Erick Fedde is used to this by now. Fedde, 28, and a 2014 1st Round pick by Washington, has made 34 starts and 46 total appearances in the majors for the Nationals at this point, and in 2020 he once again bounced back and forth between relief work and the starting rotation, with last-minute starts and long relief appearances when starters were injured or unable to take their turn.
HIs biggest takeaway from last year’s 60-game season, which saw him make 11 appearances overall, with eight of them starts, is that he has started to get used to it.
“We’ve always had, since I’ve been here, just a very, very high-quality rotation, and starts are hard to come by,” Fedde explained, “... so whenever I can get them, I try to get deep into ballgames, I think that’s the kind of stuff that you can only learn from being out there. So I was really lucky to get a lot of starts.”
Fedde made the club’s Opening Day roster this spring, after a ruling from a neutral arbiter that he no longer had the fourth option the Nationals believed he did, so rather than risk having him claimed on waivers if they decided to send him down, he was expected to be a long man in the bullpen.
Of course, just one game in to the new season, he was already being called on to start in the first game of a doubleheader with the Atlanta Braves.
“We’ve kept him stretched out,” manager Davey Martinez said before Wednesday’s game.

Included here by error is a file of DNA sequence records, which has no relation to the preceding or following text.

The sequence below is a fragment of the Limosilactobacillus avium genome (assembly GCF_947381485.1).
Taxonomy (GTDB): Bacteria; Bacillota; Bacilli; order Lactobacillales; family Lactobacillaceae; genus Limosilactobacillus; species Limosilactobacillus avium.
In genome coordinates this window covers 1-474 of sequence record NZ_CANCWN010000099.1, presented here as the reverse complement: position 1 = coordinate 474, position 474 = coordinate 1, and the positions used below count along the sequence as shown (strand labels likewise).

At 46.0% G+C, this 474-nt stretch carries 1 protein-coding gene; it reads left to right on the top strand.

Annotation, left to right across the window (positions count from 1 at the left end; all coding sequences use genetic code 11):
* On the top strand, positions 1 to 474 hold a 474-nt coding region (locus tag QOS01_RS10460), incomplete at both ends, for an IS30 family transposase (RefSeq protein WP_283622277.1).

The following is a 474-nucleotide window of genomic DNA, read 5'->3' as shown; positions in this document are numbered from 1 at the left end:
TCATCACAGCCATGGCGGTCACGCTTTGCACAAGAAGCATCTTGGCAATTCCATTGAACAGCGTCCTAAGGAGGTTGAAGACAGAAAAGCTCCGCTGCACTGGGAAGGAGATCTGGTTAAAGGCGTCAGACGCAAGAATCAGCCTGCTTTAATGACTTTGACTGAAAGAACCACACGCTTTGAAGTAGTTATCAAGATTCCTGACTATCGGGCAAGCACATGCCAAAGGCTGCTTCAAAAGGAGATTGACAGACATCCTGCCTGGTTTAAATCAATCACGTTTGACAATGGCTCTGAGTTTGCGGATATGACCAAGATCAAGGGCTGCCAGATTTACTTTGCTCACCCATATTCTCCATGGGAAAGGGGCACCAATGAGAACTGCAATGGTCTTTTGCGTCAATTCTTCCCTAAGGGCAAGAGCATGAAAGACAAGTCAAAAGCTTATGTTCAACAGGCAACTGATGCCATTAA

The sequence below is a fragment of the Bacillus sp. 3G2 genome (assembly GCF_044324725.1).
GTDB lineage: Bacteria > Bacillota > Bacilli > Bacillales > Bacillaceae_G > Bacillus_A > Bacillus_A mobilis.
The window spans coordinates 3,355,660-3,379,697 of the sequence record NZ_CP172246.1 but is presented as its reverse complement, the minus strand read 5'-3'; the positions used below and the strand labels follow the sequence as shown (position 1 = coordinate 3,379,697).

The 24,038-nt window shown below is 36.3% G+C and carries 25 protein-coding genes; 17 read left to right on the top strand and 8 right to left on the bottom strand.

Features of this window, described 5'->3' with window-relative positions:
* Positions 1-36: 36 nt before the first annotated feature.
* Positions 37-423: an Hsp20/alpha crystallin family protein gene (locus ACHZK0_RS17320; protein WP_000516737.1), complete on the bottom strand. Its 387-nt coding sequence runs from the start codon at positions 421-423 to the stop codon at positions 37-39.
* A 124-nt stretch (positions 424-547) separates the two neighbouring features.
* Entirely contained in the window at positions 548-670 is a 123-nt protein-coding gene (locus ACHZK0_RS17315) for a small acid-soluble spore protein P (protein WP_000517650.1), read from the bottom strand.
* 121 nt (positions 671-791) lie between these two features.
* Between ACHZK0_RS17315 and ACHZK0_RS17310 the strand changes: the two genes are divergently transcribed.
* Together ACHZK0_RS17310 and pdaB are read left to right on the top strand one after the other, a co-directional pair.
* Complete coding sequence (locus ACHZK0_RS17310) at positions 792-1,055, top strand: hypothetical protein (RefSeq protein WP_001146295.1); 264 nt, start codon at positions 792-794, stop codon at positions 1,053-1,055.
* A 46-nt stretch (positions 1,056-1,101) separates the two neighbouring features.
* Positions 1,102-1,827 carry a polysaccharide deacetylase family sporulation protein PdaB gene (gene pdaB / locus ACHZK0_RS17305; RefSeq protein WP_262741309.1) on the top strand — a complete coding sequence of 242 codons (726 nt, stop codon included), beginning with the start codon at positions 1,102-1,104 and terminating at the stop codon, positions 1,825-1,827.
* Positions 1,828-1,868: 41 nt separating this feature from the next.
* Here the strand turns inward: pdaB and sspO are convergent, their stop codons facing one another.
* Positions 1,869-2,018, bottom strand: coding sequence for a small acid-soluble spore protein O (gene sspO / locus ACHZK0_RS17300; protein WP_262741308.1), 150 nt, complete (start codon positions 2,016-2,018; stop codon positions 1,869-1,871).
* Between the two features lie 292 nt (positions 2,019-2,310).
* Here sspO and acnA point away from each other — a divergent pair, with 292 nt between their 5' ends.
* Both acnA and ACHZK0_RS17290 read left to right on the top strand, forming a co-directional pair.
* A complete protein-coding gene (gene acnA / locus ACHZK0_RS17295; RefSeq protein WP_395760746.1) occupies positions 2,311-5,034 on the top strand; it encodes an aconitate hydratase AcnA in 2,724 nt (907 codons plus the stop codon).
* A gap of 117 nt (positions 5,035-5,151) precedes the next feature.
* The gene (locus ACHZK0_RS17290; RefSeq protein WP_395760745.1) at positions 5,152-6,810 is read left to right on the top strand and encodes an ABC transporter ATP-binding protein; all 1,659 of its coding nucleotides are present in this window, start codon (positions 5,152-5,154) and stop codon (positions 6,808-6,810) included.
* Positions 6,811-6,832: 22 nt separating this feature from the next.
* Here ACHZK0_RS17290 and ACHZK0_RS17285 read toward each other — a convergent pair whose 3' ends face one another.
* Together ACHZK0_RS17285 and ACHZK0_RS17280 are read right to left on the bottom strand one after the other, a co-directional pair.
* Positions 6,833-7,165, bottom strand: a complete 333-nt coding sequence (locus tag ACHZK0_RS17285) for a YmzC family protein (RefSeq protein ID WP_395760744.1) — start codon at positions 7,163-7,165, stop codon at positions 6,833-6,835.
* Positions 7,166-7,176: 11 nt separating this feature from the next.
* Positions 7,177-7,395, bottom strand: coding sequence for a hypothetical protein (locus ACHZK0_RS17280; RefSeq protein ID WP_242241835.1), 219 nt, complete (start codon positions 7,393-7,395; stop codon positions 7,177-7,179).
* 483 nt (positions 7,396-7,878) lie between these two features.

“He’s thrown some bullpens where he’s thrown 60-65 pitches, so we’re going to see how far he can go.
“Everything [depends] on what he does out there. Our bullpen is ready, we got some guys that can give us length as well, so we’ll see how far we can take Fedde.”
They couldn’t take him too far, unfortunately, as Fedde gave up six hits and six runs (five of them earned) while issuing three walks in just 1 2⁄3 IP over which he threw 45 pitches (27 of them strikes) before he was lifted from the outing.
Erick Fedde’s Line: 1.2 IP, 6 H, 6 R, 5 ER, 3 BB, 1 K, 45 P, 27 S, 1/2 GO/FO.
“We talk about it all the time,” Nats’ skipper Davey Martinez told reporters after what ended up being a 7-6 loss to Atlanta.
“He’s got to pound the strike zone. He’s got to pound the strike zone, he’s got to get ahead, when he does that he’s really good. There’s good hitters in this league and when you fall behind and you have to throw a strike, they don’t miss a lot of times. So, he’s got to work ahead, he’s got to work ahead, and he’s got to have conviction when he throws his pitches.”
“Yeah, just honestly my fastball was up a lot today,” Fedde said in assessing his own outing.
“Pitching behind in counts makes everything a lot tougher.
“Those are probably the two big things. I mean, yeah, that pretty much led to everything.”
Why was his fastball up, or what wasn’t working?
“I think when I’m at my best I’m sinking the ball down in the zone and building off of that,” the right-hander said.
“Just never really was able to get that pitch established, and everything just seemed to be up and that definitely led to some extra base hits.”